The New Normal of Refugee Crises

Updated: Jan 21, 2019

by Elana Wong

Pictured: Aida Refugee Camp, an urban refugee settlement in Bethlehem, The West Bank. Image Credit: Elana Wong

A protracted refugee crisis or situation (PRS) is defined as ‘one in which 25,000 or more refugees of the same nationality have been in exile for 5 years or longer in any given asylum country’ (UNHCR 2004: 12). This was set up to be an exceptional circumstance. However, most refugee crises today are protracted. In 1990, the average length of a refugee situation was 9 years. As of 2014, it was 20 years. Today, it is expected to be longer.

PRSs differ from ‘normal’ refugee situations in two ways. Firstly, it goes beyond the ‘emergency phase’ that defines responses to ‘normal’ expected refugee crises and, secondly, the assumption in international response- that return is the main and natural option- becomes increasingly less likely. For example, arguably the most famous protracted cases are refugees from Palestine, Afghanistan, and Syria.

PRSs are often caused by a number of reasons:

  • ‘Governance Crisis’: such as a fragile or failed state, or an authoritarian one which causes people to flee

  • States who are willing to welcome returnees but cannot (e.g. for economic or violent reasons)

  • States who are unwilling to welcome returnees

  • The failed integration of returnees

  • ‘Residual caseloads’: people who do not want to return due to any number of reasons

  • Political ‘hostages’: refugees who are used as political pawns

Often, life as a protracted refugee or internally displaced person is grim. People are usually ‘warehoused’, which is the practice of keeping their lives ‘on indefinite hold’- severely restricting their mobility, enforcing idleness through banning work and productive activity, and keeping them dependent on local, state, and international aid or NGOs. When they are not warehoused, they are trapped in a state of limbo, with limited political rights and rights to work. Unsurprisingly, many studies have shown that this causes several mental health and social issues, for example: a deep sense of loss conflicting with a hope to return, struggles with changing social structures and a lack of belongings, social tension, violence, and a ‘crisis of masculinity’ in not being able to provide for their families.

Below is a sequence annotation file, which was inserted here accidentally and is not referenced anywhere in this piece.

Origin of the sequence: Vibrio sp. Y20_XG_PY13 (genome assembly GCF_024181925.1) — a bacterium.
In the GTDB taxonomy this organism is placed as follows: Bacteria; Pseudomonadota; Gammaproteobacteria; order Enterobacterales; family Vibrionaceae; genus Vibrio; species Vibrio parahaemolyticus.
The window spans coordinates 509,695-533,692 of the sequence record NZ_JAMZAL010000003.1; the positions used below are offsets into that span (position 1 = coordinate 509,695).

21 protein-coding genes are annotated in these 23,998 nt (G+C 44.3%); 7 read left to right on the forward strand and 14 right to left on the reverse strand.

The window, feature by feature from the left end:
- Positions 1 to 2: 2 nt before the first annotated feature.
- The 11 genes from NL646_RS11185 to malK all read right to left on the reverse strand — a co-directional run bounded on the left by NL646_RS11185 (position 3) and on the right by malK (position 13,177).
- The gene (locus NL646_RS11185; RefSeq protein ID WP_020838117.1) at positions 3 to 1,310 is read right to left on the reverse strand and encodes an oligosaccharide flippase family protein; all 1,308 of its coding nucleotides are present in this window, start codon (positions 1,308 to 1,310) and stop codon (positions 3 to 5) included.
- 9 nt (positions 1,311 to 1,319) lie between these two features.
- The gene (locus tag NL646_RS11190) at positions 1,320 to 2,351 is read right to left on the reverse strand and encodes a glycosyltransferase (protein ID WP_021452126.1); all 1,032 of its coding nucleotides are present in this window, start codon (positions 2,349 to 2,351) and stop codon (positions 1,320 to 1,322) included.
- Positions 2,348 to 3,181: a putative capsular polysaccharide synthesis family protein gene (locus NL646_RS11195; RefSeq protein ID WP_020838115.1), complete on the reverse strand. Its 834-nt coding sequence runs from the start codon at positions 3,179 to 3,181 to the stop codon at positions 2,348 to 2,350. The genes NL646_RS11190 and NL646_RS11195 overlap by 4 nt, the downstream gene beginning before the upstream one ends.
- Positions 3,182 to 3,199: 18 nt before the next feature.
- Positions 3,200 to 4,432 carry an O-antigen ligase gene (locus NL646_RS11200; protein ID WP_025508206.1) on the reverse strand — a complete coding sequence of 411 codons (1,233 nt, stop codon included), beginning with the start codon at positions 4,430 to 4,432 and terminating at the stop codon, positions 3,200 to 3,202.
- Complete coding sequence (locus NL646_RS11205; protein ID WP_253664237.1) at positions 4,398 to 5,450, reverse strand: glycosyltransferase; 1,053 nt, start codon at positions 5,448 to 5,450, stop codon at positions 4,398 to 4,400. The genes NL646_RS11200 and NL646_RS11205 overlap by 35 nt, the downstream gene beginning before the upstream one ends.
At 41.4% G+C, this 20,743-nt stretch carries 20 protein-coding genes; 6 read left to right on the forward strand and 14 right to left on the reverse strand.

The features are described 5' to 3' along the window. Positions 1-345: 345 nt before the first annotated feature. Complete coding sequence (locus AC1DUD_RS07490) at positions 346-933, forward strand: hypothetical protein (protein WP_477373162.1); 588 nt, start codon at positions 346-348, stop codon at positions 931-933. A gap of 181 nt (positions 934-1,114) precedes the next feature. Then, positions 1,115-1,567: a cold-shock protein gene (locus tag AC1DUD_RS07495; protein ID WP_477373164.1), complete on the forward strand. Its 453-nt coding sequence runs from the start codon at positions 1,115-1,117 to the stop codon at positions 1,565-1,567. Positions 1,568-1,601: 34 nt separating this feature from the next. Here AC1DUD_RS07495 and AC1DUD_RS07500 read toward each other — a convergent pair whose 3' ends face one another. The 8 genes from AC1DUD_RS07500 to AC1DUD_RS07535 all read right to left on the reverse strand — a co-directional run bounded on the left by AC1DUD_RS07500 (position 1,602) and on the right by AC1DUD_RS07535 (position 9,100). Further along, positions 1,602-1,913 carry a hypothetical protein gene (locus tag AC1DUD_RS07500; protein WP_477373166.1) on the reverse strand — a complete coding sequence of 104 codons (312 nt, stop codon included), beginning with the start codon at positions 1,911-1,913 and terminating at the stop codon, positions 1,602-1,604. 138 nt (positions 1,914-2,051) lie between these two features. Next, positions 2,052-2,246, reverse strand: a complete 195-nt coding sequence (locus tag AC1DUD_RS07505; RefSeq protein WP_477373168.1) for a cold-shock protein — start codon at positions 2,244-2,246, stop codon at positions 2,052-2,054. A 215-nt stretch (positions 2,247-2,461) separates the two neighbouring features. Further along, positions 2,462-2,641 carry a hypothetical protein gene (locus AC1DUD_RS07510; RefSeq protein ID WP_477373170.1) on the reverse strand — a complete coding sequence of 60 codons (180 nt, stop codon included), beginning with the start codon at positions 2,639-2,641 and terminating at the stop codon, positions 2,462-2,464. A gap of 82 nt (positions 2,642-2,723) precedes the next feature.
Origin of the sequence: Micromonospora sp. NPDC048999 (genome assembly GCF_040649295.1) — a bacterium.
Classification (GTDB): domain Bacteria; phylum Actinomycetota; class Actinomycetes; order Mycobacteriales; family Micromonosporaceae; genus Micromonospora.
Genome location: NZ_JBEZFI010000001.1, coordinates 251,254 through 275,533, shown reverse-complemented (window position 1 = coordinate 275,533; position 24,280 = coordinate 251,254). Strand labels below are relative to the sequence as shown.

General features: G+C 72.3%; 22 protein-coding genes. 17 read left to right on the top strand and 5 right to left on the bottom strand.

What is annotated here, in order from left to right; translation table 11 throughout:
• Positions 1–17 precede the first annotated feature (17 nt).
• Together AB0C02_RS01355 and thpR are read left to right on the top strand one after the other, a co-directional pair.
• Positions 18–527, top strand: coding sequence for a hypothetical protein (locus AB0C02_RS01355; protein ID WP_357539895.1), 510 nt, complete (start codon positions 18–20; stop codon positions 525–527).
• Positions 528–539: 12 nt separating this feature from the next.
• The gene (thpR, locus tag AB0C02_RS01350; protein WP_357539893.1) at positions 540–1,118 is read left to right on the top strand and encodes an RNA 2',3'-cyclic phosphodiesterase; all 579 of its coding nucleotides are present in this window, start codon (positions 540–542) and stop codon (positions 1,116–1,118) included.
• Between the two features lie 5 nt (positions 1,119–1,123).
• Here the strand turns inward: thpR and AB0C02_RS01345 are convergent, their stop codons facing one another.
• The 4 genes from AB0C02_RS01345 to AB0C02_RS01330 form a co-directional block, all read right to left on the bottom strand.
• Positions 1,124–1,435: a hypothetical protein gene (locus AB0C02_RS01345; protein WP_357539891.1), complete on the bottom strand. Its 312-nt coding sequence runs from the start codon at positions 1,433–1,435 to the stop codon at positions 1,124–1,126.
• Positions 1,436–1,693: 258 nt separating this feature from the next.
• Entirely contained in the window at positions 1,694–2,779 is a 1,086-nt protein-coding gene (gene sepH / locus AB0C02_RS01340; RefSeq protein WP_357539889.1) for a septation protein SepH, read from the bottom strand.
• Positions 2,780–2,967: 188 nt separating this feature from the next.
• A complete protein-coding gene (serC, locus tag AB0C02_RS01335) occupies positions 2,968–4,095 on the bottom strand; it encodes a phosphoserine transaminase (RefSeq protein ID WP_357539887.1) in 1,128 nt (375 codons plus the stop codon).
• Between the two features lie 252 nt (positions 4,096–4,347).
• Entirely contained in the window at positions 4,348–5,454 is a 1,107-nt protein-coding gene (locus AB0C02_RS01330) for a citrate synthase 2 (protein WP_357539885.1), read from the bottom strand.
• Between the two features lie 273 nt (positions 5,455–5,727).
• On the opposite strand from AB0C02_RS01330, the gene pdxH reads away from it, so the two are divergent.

While this sounds inhumane, it is also not an easy problem to solve. Both the UNHCR, and refugee-response systems as a whole, are largely built around the idea that refugee crises are ‘emergencies’, and therefore temporary. By this logic, fuller rights and services won’t be needed. Even when scholars, workers and advocates push for refugee self-reliance and more rights, there are often big push-backs and resistance from states who are unwilling to view refugees as longer-term residents.

In addition to this, the three ‘classic’ solutions usually proposed by states and international bodies (such as the UN): return or repatriation, local integration, or resettlement, are often seen to be unworkable, either viewed as impossible or undesirable.

As a result, solutions such as providing refugees with more freedom of movement (i.e. allowing them to travel or relocate), more rights (such as being able to work), or legal opportunities are extremely unpopular. With the onset of donor fatigue*, and diminishing international pressure to solve the political situations in home countries, it is clear that something needs to be done.

* donor fatigue: a general weariness and diminished public response to requests for aid to needy people or donations for charitable causes. Also known as ‘compassion fatigue’. (


James Milner (2014). ‘Protracted Refugee Situations’ in The Oxford Handbook of Refugee and Forced Migration Studies’

Merrill Smith. ‘Warehousing Refugees: A Denial of Rights, A Waste of Humanity’

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